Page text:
Chapter

Intimacy, Imagination and the Inner Dialectics of Knowledge Communities: The Synthetic Society, 1896–1908

W. C. Lubenow

in The Organisation of Knowledge in Victorian Britain

Published by British Academy

Published in print May 2005 | ISBN: 9780197263266
Published online February 2012 | e-ISBN: 9780191734854 | DOI: http://dx.doi.org/10.5871/bacad/9780197263266.003.0016

Series: British Academy Centenary Monographs

Intimacy, Imagination and the Inner Dialectics of Knowledge Communities: The Synthetic Society, 1896–1908

More Like This

Show all results sharing this subject:

  • Modern History (1700 to 1945)

GO

Show Summary Details

Preview

Knowledge communities are formed at the interstices of university and metropolitan life. They help produce some of the intangible features of social capital and are also considered as engines of change. This chapter examines the knowledge community — the Synthetic Society — in more detail. It discusses the Rules of the Synthetic Society, which consider existing Agnostic tendencies and contribute toward a working philosophy of religious belief. Their objective was to expose various views and to seek in them not only mutual understanding but to identify which of those concepts they held in common.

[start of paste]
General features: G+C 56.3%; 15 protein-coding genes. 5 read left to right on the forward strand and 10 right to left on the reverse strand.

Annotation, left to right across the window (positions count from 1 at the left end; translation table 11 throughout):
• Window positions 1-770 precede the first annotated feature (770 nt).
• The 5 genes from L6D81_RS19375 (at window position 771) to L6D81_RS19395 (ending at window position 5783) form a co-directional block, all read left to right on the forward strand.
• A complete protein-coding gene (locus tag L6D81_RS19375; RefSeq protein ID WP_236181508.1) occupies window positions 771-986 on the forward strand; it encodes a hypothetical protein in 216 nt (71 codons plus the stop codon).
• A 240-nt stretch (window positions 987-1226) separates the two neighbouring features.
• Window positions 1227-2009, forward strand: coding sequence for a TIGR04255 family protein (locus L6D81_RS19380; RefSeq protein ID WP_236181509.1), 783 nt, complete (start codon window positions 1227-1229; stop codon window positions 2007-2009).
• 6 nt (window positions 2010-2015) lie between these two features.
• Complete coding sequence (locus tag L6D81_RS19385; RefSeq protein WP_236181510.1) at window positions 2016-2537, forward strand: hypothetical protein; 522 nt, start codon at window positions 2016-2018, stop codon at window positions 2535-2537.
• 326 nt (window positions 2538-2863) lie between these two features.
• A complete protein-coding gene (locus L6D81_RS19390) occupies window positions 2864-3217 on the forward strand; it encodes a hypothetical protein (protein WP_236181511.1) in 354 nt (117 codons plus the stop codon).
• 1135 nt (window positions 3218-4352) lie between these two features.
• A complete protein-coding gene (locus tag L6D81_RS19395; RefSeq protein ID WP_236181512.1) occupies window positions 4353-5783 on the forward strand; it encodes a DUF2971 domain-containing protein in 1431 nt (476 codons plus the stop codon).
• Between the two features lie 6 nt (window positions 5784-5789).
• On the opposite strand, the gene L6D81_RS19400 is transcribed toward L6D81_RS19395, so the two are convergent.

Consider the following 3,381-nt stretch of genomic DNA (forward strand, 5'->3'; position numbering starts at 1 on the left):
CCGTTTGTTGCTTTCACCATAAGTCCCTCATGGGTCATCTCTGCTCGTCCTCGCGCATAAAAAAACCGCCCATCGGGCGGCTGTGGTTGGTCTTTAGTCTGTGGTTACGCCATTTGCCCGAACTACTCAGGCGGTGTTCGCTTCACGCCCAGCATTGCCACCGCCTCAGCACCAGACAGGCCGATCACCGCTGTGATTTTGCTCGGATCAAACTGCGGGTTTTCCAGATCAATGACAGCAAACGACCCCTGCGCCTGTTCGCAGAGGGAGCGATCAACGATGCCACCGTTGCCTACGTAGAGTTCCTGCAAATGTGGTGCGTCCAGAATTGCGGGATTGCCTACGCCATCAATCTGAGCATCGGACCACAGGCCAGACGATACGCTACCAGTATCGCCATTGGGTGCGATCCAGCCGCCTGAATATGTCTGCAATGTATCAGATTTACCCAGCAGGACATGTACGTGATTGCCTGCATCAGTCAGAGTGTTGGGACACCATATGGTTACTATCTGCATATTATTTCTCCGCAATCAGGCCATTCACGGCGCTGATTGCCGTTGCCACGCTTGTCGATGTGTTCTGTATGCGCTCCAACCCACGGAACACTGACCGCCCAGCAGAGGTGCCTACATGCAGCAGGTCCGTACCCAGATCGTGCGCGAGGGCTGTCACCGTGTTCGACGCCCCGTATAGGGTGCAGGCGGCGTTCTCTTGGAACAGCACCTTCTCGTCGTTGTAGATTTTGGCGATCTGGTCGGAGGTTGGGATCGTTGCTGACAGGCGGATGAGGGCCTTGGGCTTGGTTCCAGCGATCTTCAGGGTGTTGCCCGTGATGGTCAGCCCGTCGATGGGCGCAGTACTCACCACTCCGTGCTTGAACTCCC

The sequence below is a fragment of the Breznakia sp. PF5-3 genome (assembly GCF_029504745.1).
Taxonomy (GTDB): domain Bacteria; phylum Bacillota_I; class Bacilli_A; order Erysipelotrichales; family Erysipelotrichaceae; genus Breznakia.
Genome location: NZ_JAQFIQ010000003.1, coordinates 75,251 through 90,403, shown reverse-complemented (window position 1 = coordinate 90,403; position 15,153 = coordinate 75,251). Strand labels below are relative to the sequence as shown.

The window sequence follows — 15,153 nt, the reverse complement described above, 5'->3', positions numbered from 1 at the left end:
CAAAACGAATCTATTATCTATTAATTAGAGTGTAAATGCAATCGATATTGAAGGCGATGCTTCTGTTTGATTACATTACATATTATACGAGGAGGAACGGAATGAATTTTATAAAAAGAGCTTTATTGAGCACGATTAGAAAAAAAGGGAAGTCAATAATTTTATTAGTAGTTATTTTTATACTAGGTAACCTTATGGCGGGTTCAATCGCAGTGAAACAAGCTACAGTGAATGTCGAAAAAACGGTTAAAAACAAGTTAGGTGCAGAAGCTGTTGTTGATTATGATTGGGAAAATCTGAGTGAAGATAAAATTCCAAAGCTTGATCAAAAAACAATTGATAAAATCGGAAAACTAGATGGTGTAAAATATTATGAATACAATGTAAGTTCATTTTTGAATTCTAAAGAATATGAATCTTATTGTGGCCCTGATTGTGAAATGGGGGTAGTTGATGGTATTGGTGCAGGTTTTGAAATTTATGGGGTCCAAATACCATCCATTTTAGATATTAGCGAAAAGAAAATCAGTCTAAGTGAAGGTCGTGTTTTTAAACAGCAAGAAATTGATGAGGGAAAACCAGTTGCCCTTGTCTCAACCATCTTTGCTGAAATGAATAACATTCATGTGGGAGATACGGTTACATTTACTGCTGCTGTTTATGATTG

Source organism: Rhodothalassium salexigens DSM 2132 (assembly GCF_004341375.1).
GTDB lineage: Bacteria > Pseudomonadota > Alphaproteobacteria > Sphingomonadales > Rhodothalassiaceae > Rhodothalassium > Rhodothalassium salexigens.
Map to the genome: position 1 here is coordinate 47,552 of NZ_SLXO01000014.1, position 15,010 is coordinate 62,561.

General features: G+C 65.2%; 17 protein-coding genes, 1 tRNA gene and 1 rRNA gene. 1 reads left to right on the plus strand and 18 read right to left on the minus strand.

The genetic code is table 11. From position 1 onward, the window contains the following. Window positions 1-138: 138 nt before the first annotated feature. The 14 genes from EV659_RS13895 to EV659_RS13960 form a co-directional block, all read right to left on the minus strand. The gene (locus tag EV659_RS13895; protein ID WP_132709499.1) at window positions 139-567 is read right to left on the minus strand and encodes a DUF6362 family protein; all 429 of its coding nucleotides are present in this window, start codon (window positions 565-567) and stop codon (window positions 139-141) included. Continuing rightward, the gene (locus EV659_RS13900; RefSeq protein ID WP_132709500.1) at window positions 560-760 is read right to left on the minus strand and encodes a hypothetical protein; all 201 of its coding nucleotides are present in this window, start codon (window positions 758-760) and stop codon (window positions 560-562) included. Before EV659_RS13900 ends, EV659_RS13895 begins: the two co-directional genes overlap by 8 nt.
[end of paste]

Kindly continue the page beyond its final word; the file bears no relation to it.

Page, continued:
Keywords: knowledge communities; university; social capital; Synthetic Society; religious belief

Chapter.  6227 words. 

Subjects: Modern History (1700 to 1945)

Full text: subscription required

How to subscribe Recommend to my Librarian

Buy this work at British Academy »

Users without a subscription are not able to see the full content. Please, subscribe or login to access all content.